Hey there! This is Allyson, a co-editor of Opus, writing from the frigid shores of Lake Michigan.
I’m not exaggerating. I couldn’t feel my face when I walked into campus.
But I don’t want to focus on the freezing outside; today I want to talk about what it means when
we freeze as writers. You might call it something else—writer’s block. And while writers and
scholars may argue about whether or not writer’s block is “real” (reality is an existential
discussion I don’t have time to write about today, but we can go to the Good Earth and chat in
person sometime if you like), we’ve probably all experienced a kind of “block” where we didn’t or
couldn’t produce writing. Maybe it was fear, maybe we weren’t inspired; whatever it was writing
just didn’t happen.
So, I’ve made a list of some of my personal tips for working with those “block” moments or days.
I hope one will work for you or inspire you to find your own unblocking.
Write by hand
If you normally write on the computer, get out the pen/pencil/crayon and write on real
paper/receipt/envelope. Get your body involved in the writing process, a little mental wake up.
Get distraction free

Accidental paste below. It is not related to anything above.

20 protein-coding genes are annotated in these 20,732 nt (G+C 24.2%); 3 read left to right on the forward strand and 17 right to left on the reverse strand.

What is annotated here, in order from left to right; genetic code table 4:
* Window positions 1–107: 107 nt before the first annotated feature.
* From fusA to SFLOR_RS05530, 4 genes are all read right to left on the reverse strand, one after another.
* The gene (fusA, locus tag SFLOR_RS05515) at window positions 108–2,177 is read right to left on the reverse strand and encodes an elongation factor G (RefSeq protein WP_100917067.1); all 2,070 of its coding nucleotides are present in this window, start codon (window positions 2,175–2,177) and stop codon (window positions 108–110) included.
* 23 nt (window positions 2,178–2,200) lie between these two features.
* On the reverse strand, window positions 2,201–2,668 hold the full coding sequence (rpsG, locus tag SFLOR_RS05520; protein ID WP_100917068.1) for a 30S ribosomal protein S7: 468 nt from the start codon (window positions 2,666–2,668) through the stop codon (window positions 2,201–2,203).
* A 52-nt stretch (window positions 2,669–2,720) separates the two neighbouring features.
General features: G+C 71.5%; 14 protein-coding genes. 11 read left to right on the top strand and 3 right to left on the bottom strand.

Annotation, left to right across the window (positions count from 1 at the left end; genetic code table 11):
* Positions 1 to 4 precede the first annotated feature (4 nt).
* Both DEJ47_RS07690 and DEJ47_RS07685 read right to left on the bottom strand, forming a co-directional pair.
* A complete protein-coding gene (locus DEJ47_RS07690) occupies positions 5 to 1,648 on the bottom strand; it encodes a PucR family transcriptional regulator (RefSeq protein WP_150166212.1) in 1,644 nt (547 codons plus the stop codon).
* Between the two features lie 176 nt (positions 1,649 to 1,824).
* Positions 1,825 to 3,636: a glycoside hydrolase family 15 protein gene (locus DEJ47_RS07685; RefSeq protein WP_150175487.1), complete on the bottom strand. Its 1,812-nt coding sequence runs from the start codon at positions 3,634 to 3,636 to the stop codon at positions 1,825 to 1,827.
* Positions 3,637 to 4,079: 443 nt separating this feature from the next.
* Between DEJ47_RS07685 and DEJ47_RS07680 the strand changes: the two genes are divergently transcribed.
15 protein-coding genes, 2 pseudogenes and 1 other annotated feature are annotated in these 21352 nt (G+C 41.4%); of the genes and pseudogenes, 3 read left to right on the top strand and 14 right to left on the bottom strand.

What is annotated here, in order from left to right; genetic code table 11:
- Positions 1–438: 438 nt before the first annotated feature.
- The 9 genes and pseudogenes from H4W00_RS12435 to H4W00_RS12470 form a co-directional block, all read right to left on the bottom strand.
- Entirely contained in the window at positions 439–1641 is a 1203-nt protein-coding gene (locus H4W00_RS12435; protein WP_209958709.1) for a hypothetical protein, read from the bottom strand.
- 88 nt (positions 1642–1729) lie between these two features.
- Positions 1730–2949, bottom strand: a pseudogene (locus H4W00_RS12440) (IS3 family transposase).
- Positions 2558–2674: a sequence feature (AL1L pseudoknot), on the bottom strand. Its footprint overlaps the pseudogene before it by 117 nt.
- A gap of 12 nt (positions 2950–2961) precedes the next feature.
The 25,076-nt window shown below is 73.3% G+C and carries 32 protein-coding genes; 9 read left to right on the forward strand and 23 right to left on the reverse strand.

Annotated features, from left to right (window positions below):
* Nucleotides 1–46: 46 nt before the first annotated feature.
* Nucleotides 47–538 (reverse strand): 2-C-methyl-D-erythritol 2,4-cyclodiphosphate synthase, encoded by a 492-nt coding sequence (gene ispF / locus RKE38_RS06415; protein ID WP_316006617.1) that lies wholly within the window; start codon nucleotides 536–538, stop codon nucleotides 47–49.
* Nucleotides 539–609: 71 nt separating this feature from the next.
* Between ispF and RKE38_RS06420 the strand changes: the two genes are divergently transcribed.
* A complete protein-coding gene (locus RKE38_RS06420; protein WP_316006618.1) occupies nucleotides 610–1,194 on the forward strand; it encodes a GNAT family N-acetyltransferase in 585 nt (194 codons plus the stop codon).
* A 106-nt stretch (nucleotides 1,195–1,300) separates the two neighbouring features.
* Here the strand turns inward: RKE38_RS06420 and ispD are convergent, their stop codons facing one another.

Even if it means putting your phone across the room. You can’t write if you’re scrolling through
Facebook (which is another reason to write by hand! there is no Facebook on a Meijer receipt!).
This doesn’t mean do a million squats and run three marathons before you write. Maybe just get
up and stretch. Go for a bike ride (and take a notebook and pen with you). Go for a
walk/run/hike. If you’ve been sitting too long, your brain can sag and drag (I think those are the
scientific terms). Wake your body and brain up!
This is an especially helpful thing for me, because my brain gets cluttered with so many things
to take care of it can be hard to turn off those bells/whistles/reminders. Take five, ten, twenty
minutes to breathe with your eyes closed. You can listen to music, or be in silence. Let your
extra stuff go.
Find your go-to poem/story/monologue that hits you in the gut every time. The piece(s) that
remind you of what good writing looks like. Write the piece out or your favorite line or paragraph.
Feel what it feels like to write something good.
I hope this helps someone at some point. Good luck, fellow writers. You can do it. What you
have to say matters. Give yourself the space to say it.
Here’s something I found on the internet: credit goes to Google images
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